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Immigrants and Urban Life

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Presentation on theme: "Immigrants and Urban Life"— Presentation transcript:

1 Immigrants and Urban Life 1872 - 1914
Chapter 20 Immigrants and Urban Life

2 How did immigration during the late 1800s affect the United States?
Essential Question How did immigration during the late 1800s affect the United States?

3 I. A New Wave of Immigration
Changing Patterns of Immigration Old Immigrants: immigrants from northern and western Europe ( ) Great Britain, Germany, Ireland, Scandinavia Protestant (except the Irish) Skilled workers or farmers (except the Irish) “New” Immigrants: immigrants from southern and eastern Europe (1870 – 1930) Greece, Hungary, Poland, Russia, Italy, Czechoslovakia Roman Catholic, Jewish Unskilled workers, escaping religious or political persecution

4 Arriving in a New Land Steerage: an area below a ship’s deck where steering mechanisms are located Inexpensive Cramped Foul-smelling

5 Immigration Centers Ellis Island, NY Angel Island, CA El Paso, TX
Tests Documentation Literacy Health Trachoma – contagious eye disease

6 Adjusting to a New Life Immigrants had to find jobs, find homes, and learn a new language Ethnic Neighborhoods: areas where people shared same language and culture Benevolent Societies: offered immigrants help in cases of sickness, employment, or death

7 Tenements and Finding Work
Tenements: poorly built, overcrowded apartment buildings Often took low paying, unskilled jobs in factories Sweatshops: work places known for hot, unhealthy working conditions

8 Opposition to Immigration
Business leaders wanted immigrants because they work for less Nativists feel too many immigrants are coming into the country Chinese Exclusion Act (1882): banned Chinese people from immigrating to the United States for 10 years Even with restrictions, immigrants still came in large numbers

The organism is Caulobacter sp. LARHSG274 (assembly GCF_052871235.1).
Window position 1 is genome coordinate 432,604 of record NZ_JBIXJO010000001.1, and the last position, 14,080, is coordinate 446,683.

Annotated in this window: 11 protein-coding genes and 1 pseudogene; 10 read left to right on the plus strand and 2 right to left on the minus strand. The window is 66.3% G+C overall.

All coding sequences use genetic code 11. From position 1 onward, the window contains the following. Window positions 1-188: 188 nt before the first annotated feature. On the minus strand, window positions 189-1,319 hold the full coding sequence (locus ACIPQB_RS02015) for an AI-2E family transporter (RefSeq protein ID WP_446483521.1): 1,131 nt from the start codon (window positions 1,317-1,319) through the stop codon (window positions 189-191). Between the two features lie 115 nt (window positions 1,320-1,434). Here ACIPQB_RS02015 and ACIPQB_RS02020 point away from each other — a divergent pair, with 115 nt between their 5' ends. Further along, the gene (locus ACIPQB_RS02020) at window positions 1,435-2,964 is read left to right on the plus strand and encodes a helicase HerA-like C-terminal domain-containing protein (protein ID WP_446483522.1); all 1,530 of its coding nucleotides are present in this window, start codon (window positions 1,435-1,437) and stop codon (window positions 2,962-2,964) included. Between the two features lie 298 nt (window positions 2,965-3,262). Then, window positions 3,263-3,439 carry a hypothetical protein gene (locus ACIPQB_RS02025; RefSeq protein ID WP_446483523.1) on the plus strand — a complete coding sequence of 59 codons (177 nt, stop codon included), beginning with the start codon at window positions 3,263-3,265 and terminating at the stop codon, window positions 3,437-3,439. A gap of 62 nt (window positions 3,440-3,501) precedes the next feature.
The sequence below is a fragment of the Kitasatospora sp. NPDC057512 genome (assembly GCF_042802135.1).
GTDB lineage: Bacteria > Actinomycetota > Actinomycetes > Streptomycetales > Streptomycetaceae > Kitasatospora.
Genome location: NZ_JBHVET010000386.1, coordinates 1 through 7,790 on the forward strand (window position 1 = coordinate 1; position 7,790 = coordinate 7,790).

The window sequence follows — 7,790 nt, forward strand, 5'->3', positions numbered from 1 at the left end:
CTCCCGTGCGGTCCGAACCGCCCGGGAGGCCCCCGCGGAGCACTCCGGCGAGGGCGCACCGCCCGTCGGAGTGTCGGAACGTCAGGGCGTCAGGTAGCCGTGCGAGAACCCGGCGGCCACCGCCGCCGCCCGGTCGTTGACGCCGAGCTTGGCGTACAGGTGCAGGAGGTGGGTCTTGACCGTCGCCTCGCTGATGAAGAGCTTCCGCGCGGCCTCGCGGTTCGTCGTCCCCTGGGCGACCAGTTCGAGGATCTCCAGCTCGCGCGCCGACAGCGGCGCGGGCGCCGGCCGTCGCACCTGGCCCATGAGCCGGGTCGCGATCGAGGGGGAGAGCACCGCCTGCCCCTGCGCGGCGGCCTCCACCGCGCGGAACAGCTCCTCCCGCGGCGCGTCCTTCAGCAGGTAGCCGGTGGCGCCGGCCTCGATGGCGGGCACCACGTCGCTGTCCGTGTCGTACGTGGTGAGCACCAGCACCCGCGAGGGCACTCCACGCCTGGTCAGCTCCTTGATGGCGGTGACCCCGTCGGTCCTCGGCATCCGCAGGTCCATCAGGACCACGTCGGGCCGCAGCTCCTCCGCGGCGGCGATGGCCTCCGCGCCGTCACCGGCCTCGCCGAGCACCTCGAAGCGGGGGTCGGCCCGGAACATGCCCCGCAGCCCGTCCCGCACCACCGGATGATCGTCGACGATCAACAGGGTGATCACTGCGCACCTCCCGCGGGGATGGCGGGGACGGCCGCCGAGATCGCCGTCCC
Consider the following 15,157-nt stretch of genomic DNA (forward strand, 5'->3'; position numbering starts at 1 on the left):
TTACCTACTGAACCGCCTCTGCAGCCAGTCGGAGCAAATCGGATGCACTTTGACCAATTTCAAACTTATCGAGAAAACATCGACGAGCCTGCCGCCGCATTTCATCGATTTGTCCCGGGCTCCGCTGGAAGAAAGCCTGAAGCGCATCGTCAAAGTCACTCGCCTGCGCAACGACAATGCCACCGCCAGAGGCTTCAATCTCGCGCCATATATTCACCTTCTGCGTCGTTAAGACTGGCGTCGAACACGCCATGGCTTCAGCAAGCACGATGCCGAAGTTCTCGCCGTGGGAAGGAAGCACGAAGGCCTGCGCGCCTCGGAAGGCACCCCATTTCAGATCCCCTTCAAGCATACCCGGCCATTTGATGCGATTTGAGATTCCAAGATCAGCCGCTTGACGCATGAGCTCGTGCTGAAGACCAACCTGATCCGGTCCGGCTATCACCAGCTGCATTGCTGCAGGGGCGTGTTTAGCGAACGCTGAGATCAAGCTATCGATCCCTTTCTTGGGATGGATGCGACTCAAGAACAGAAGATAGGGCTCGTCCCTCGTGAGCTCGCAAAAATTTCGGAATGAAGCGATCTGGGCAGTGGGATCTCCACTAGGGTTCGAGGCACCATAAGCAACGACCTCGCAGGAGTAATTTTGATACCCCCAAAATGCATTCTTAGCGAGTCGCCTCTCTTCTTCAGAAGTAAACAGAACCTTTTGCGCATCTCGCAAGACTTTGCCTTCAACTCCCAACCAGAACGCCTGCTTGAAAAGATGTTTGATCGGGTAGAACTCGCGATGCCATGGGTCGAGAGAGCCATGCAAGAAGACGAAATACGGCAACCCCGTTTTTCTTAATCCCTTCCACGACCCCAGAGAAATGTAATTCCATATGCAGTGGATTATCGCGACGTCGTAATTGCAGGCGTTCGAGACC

9 II. The Growth of Cities Immigrants responsible for large urban (city) growth – Chicago, New York, Philadelphia, St. Louis, Boston, Baltimore, Detroit, Cleveland African Americans move to northern cities to escape discrimination and find opportunity (Great Migration) Chicago, 1900

10 Changing Cities The rise of the steel industry made building skyscrapers possible Mass Transit: public transportation designed to move many people Elevated trains Subways Electric trolleys Suburbs: residential neighborhoods outside of downtown areas Boston Subway, 1897

11 New Ideas Mass Culture: leisure and cultural activities shared by many people World fairs brought merchants together Department Stores: giant retail shops Low prices Store restaurants Fancy window displays Public Entertainment Amusement parks Open public space Frederick Law Olmstead: designed Central Park, New York City

12 New Ideas

13 New Ideas

14 III. City Life Shortage of affordable housing forced many poor families to squeeze into tenements Jacob Riis: famous journalist and photographer who exposed these horrible conditions Sanitation problems Poor fire escapes No clean water Pollution Disease

15 Improving City Life Because there was little government aid available, private organizations helped urban poor Settlement Houses: neighborhood centers in poor areas that offered education, recreation, and social activities Hull House: most famous – started by Jane Addams in Chicago to help poor immigrants Florence Kelley: reformer from Hull House that exposed conditions in sweatshops – convinced lawmakers to limit working hours for women and end child labor

16 Statue of Liberty Colossus of Rhodes Statue of Liberty

17 Statue of Liberty Facts
Official dedication ceremonies held on Thursday, October 28, 1886 Total overall height from the base of the pedestal foundation to the tip of the torch is 305 feet, 6 inches There are 154 steps from the pedestal to the head of the Statue of Liberty There are seven rays on her crown, one for each of the seven continents, each measuring up to 9 feet in length and weighing as much as 150 pounds Total weight of the Statue of Liberty is 225 tons (or 450,000 pounds) At the feet of the Statue lie broken shackles of oppression and tyranny “Give me your tired, your poor, your huddled masses yearning to breathe free; the wretched refuse of your teeming shore. Send these, the homeless, tempest-tost to me; I lift my lamp beside the golden door.” Emma Lazarus, “The New Colossus”

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